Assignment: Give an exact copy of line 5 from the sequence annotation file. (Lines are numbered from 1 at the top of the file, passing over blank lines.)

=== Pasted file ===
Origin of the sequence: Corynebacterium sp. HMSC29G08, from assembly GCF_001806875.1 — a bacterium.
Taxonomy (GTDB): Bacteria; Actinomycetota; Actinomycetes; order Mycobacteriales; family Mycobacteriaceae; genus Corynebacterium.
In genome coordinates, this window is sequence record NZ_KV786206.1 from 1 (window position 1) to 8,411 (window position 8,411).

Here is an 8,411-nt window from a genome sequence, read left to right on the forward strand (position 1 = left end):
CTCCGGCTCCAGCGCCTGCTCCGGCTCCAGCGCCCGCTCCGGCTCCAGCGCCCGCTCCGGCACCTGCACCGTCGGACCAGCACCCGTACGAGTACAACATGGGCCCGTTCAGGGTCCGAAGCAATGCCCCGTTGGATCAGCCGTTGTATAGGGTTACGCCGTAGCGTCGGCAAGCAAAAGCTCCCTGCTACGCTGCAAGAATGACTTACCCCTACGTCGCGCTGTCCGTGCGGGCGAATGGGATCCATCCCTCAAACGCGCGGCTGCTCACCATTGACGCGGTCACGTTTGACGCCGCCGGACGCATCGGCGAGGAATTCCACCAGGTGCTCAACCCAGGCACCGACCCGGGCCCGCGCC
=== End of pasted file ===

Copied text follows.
CTCCGGCTCCAGCGCCTGCTCCGGCTCCAGCGCCCGCTCCGGCTCCAGCGCCCGCTCCGGCACCTGCACCGTCGGACCAGCACCCGTACGAGTACAACATGGGCCCGTTCAGGGTCCGAAGCAATGCCCCGTTGGATCAGCCGTTGTATAGGGTTACGCCGTAGCGTCGGCAAGCAAAAGCTCCCTGCTACGCTGCAAGAATGACTTACCCCTACGTCGCGCTGTCCGTGCGGGCGAATGGGATCCATCCCTCAAACGCGCGGCTGCTCACCATTGACGCGGTCACGTTTGACGCCGCCGGACGCATCGGCGAGGAATTCCACCAGGTGCTCAACCCAGGCACCGACCCGGGCCCGCGCC